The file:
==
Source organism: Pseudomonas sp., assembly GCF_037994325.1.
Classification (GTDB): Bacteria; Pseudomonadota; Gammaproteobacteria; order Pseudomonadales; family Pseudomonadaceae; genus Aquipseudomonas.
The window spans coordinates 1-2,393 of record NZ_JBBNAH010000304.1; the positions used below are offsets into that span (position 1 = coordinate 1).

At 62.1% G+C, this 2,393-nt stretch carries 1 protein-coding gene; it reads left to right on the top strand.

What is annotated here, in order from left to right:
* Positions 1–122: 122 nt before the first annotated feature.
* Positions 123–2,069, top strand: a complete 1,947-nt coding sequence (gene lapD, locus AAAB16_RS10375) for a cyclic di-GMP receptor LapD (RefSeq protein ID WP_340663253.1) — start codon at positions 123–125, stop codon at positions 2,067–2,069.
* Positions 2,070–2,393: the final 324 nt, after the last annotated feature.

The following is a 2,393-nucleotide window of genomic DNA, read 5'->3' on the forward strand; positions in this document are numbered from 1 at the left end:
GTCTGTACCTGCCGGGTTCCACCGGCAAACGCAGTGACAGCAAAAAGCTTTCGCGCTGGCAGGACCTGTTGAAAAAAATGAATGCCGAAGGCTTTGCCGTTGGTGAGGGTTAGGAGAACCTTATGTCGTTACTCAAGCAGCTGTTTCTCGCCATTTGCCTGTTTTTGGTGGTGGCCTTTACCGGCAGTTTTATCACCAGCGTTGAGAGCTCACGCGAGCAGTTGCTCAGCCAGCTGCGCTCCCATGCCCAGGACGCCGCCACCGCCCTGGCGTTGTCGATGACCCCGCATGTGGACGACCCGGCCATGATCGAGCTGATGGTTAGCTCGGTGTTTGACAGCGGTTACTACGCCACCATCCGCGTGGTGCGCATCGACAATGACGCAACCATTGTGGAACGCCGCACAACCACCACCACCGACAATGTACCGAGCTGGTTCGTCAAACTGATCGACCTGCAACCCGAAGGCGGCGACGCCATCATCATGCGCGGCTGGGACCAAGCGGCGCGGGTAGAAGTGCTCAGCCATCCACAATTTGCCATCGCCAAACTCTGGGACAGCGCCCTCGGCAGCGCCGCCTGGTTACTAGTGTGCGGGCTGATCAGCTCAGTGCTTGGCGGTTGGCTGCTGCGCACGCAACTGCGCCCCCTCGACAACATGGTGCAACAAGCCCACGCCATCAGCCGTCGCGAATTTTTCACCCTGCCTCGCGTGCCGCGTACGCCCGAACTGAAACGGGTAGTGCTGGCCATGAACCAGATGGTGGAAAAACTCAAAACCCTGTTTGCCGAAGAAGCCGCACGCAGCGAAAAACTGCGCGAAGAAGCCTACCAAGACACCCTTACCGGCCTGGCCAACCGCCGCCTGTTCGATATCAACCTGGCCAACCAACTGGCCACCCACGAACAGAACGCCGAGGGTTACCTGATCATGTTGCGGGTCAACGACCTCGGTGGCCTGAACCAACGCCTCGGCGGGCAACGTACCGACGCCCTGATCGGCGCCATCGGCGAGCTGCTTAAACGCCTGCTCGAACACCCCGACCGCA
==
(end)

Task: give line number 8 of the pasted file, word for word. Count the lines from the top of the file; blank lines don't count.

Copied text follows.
* Positions 2,070–2,393: the final 324 nt, after the last annotated feature.